Kevin Seal, one of the music analysts from the Music Genome Project, just sent in this update from the SXSW conference:
Music Analyst Seal here. Long-time listener, first-time caller. I’m here in Austin all week to shake hands, kiss babies, and hear live music. I love my job. For me, these are the five most revelatory music moments so far at this year’s SxSW:
1. Field Music. Dang dang dang. Field Music are from Sunderland, England, the town that gave us the Futureheads. Three guys — two trade between drums & guitar, the third plays synth bass on a USB controller and higher textures on a Rhodes. Nice. All three sing. Angular rhythmic counterpoints abound, and they love them some 7/4 and 7/8. None of this distracts or detracts from their melodic sensibilities. Great expectation-defying arrangements, playful and mind-stretching and unpretentious all at once.
2. The Fiery Furnaces. Sure, of course, Matt & Eleanor Friedberger are the most barnstorming brother-sister duo in the history of rock. No surprise. But the real secret to their sound is their drummer, Andy Knowles. Those jarring tempo changes would sound brainy in the hands and feet of a lesser skinsman, but Knowles ably turns those shifts into visceral punk momentum. The mini-epic “Chris Michaels marries song fragments better than any work since Bee Thousand or Abbey Road. Their new songs are great, especially “Policeman” and a salacious bit of obsessive voyeurism called “I’m Waiting To Know You.” They’d have been in the #1 slot if my expectations for them had not already been so high.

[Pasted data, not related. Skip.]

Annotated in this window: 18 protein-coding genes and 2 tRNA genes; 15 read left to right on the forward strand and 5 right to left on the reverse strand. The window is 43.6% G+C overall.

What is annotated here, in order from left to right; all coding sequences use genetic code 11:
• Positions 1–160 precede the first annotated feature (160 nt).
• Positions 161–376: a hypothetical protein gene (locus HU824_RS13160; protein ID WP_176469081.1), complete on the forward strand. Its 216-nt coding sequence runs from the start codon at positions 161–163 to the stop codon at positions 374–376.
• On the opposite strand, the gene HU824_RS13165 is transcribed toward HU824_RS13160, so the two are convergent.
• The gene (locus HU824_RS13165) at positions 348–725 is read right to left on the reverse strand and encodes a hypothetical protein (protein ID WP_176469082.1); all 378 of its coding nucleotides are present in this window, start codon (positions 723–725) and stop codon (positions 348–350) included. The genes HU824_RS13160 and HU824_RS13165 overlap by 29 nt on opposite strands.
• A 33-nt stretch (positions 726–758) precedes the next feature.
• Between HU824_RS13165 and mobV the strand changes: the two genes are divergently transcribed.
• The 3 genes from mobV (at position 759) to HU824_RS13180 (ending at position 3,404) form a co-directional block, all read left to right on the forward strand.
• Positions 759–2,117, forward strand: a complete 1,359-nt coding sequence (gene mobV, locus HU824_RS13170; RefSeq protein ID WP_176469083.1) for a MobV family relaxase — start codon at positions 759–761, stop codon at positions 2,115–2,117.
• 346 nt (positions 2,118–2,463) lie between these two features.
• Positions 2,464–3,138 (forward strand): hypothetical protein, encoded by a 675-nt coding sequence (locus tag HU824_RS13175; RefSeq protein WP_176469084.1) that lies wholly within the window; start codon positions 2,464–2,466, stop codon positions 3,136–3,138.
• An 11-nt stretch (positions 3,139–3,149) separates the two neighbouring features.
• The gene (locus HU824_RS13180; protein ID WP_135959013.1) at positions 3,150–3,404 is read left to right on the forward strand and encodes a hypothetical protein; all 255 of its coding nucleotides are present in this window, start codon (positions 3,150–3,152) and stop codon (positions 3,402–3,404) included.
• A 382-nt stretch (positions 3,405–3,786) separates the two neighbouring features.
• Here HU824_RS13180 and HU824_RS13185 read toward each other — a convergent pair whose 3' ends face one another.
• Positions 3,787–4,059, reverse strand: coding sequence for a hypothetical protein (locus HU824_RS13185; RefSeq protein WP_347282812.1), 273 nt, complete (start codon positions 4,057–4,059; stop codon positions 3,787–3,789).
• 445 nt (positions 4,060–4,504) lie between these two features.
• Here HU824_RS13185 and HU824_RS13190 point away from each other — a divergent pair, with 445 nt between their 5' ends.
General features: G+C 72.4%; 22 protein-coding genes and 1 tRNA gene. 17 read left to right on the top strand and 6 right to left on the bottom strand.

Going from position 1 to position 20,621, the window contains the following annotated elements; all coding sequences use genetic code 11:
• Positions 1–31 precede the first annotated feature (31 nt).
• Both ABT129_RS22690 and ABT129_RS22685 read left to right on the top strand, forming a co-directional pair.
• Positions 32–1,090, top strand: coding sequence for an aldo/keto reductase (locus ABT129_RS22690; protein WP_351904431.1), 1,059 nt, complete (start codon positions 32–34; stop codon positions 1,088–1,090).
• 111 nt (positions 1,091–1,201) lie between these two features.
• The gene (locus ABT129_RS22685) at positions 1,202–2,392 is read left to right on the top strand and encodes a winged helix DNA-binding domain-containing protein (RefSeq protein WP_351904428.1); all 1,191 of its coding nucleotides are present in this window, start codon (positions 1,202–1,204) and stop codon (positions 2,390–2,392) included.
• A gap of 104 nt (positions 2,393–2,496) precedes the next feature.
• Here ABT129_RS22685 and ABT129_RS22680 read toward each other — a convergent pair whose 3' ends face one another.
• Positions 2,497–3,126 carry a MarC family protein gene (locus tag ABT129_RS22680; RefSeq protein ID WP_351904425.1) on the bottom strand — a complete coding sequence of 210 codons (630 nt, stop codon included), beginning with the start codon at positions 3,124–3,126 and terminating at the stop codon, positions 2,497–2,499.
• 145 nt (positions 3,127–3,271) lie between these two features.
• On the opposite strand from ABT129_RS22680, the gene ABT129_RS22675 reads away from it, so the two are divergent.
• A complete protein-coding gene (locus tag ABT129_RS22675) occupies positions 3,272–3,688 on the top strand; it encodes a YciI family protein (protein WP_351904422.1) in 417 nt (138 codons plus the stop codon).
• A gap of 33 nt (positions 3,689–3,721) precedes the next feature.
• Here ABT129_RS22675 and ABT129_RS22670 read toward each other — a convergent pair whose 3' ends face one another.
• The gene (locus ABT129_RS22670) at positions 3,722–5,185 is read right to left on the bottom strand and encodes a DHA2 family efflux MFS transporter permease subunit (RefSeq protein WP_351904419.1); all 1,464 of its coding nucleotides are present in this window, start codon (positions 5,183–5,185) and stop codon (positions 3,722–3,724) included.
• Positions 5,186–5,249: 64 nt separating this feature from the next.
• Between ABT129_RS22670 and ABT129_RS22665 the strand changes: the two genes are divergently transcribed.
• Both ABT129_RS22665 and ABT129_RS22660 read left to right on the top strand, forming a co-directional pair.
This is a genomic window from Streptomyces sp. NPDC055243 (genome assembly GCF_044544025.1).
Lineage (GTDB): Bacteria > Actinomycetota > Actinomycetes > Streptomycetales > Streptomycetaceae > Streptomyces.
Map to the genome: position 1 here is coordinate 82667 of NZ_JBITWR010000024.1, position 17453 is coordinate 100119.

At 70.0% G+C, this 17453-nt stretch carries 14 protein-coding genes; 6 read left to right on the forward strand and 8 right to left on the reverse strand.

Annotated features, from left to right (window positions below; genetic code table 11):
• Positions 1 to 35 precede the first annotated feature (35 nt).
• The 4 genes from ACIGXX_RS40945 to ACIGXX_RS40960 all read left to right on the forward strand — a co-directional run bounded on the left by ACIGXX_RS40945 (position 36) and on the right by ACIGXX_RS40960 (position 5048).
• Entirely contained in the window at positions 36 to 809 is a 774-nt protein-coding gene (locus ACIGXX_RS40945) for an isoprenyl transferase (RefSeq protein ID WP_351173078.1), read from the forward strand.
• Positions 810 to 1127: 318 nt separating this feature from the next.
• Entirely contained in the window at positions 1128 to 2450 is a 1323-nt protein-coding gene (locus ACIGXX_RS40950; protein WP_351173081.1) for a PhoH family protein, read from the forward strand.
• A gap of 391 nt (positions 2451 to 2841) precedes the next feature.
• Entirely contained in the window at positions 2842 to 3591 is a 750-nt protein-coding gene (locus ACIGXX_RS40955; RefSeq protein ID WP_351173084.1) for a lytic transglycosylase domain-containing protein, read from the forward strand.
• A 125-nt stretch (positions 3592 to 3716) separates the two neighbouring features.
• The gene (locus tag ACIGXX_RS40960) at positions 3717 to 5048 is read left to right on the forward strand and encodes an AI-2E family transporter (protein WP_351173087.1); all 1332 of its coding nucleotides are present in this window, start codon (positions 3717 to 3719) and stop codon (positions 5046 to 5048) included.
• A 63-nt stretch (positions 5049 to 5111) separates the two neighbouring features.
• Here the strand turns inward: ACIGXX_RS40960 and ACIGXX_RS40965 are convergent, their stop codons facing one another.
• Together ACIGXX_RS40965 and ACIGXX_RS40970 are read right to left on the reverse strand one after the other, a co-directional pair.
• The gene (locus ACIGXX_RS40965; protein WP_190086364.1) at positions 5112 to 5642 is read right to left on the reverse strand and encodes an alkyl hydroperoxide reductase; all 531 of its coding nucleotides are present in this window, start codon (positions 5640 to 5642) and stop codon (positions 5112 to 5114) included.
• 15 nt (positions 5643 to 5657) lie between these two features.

3. My Brightest Diamond. Great arrangements, and a lead chanteuse with a distinctive voice named Shara Worden. They’ve been opening for Sufjan Stevens on his recent tours, and she sings a lot on his Illinoise album. Her voice has shades of Nina Simone, Bjork and Edith Piaf, without sounding derivative of any of those iconoclastic artists. Her “Musicians Wanted” Craigslist post makes a great deal of sense: “String Players Wanted: If you like Pierre Boulez as much as PJ Harvey, call meMy Brightest Diamond has not yet released an album, but you can bet that once they do, they’ll be up on Pandora.
4. Voxtrot. These Austin guys brought the smile-pop hooks with charm and smarts, but no smarm or charts. Happy music will always have a place in my world, especially when it’s tied to such indelible melodies. Beneath some of their cheerier choruses, though, lay darker double meanings that fans of Stuart Murdoch might appreciate. Their hometown crowd loved them, of course, but so did the new converts like me. They also had, yes, Rhodes. Foxtrot has only released EPs so far, but their full-length debut is coming soon.
5. The Dresdon Dolls. Heavy metal piano and drums. Weimar cabaret as played by Iron Maiden fans. They rocked an astonishing and faithful cover of “War Pigs,” and given how many people have played that song well (Faith No More, the Flaming Lips with Cat Power, Gov’t Mule, Hayseed Dixie, and… oh, right, Black Sabbath), I was ready to shrug and head for the beer line until I heard how well they delivered it, and how honest it felt. Political dissent and headbanging are righteous bedfellows.
Neil Young’s keynote interview was great, too. Also really enjoyed the premiere of Metal: A Headbanger’s Journey, a well-researched love letter to the often misunderstood and misrepresented world of the horn-handed.
There are way too many shows to see everything I’d like to see, but for tonight, I’m leaning toward the Alternative Tentacles showcase at the Jackalope. Or Rapider Than Horsepower at the Lava Lounge. Or Ted Leo at the Red 7. Shearwater, maybe. Or Dungen. Uh… ask me later.